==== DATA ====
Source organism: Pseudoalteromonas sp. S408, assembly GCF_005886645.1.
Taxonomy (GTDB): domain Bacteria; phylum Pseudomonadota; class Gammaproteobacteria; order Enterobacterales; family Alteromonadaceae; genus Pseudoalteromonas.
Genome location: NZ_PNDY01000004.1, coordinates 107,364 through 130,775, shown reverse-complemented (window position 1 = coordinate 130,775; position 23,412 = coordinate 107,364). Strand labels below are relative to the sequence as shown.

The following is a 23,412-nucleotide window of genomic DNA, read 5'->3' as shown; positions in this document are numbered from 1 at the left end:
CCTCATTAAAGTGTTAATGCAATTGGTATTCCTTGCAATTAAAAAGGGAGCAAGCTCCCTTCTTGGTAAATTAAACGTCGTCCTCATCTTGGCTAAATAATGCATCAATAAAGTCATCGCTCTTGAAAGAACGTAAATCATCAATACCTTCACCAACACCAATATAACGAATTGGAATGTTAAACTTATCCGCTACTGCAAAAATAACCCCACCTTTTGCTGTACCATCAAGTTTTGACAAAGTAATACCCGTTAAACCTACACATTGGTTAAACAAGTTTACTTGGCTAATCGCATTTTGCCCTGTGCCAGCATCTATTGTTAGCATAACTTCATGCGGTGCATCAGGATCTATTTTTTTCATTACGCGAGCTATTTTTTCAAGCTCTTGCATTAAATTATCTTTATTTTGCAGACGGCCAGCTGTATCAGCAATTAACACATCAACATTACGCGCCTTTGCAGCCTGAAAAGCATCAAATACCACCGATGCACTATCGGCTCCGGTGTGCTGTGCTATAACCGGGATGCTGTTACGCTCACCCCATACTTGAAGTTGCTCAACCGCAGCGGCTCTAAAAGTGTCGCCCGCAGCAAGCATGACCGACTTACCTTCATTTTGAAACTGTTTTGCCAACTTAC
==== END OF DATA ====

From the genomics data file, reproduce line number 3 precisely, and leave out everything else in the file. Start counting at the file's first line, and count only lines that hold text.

Genome location: NZ_PNDY01000004.1, coordinates 107,364 through 130,775, shown reverse-complemented (window position 1 = coordinate 130,775; position 23,412 = coordinate 107,364). Strand labels below are relative to the sequence as shown.